UH researchers discover a new method to boost oil recovery

VW still long way from drawing line under engine-rigging scandal

WATER WORLD

The new system that uses sound to alleviate water shortage
The world is approaching a water crisis. According to the International Water Management Institute, 33 per cent of the world's population will experience water scarcity by 2025. One main cause is le ... more
FARM NEWS

U of T Mississauga professor discovers new origins for farmed rice
Chew on this: rice farming is a far older practice than we knew. In fact, the oldest evidence of domesticated rice has just been found in China, and it's about 9,000 years old. The discovery, ... more
SINO DAILY

Last words: language of China's emperors in peril
It was the language of China's last imperial dynasty which ruled a vast kingdom for nearly three centuries. But 71 year old Ji Jinlu is among only a handful of native Manchu speakers left. ... more
2nd Integrated Air and Missile Defense - Securing the Complex Air Domain: Requirements for Sustainable, Global, and Reliable Solutions to Next Generation Air & Missile Threats - 28-30 September, 2016 | Washington D.C. The World's Largest Commercial Drone Conference and Expo - Sept 7-9 - Las Vegas
Cryogenic Buyer's Guide
WATER WORLD

Rains or not, India faces drinking water crisis
As large swathes of drought-devastated India desperately wait for the monsoon rains to arrive, one village in the dry, hot north is flush with water. ... more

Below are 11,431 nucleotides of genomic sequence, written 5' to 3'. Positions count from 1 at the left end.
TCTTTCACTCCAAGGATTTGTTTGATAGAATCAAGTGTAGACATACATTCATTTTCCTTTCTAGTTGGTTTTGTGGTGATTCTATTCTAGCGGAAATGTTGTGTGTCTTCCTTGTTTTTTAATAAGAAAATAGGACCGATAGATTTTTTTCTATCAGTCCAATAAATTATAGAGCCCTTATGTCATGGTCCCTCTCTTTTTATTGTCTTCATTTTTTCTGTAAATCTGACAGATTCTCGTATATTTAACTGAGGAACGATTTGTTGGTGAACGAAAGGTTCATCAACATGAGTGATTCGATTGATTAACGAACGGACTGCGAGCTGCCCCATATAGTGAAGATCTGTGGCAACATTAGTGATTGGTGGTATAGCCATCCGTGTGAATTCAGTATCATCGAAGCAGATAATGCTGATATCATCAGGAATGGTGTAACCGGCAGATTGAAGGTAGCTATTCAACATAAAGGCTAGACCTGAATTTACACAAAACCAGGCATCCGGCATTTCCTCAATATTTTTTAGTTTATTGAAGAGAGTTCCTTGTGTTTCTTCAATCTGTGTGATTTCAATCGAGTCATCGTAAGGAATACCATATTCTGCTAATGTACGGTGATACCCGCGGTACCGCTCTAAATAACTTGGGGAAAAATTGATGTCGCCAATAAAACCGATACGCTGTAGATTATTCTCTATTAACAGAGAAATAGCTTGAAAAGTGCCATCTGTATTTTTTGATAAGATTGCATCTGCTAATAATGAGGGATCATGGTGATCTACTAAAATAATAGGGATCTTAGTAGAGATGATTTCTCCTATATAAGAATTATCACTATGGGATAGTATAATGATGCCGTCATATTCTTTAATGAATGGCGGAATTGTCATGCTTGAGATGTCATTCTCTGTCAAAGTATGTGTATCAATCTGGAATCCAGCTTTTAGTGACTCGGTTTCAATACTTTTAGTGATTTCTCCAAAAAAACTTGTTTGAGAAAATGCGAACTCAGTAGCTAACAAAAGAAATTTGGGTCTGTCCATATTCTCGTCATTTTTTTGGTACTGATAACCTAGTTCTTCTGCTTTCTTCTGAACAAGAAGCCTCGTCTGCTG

WATER WORLD

Blame flows freely as West Bank taps run dry
Fatma Ali stands in her small patch of garden in the parched West Bank and wonders how to feed her family of seven when she's had no water in nearly a week. ... more
Military Space News, Nuclear Weapons, Missile Defense
Putin says NATO provoking arms race 'frenzy'

N. Korea leader Kim Jong-Un gets new 'top post'

Russia, US trade accusations in maritime encounter

Scotland looking toward Brexit future

Hague court to rule July 12 in South China Sea case

Philippines' Duterte reveals no 'taunt or flaunt' China policy

US, Iceland beef up defence deal on rising Russian threat

FLORA AND FAUNA

Kenya's jumbo 'ele-fence' to stop human-wildlife conflict
Machete in hand, Kenyan farmer Paul Njoroge points at the broken branches and giant footprints where elephants trampled his bananas, maize, potatoes and sugar cane. ... more
FARM NEWS

Crop breeding is not keeping pace with climate change
Crop yields will fall within the next decade due to climate change unless immediate action is taken to speed up the introduction of new and improved varieties, experts have warned. The research, led ... more
FARM NEWS

How squash agriculture spread bees in pre-Columbian North America
Using genetic markers, researchers have for the first time shown how cultivating a specific crop led to the expansion of a pollinator species. In this case, the researchers found that the spread of ... more
FARM NEWS

Immense species richness of bacterial-eating microorganisms discovered in soil
Typically ignored, the millions of microorganisms that we tread upon daily play a major role in the decomposition of soil matter - one that is of far greater significance than that of the whales and ... more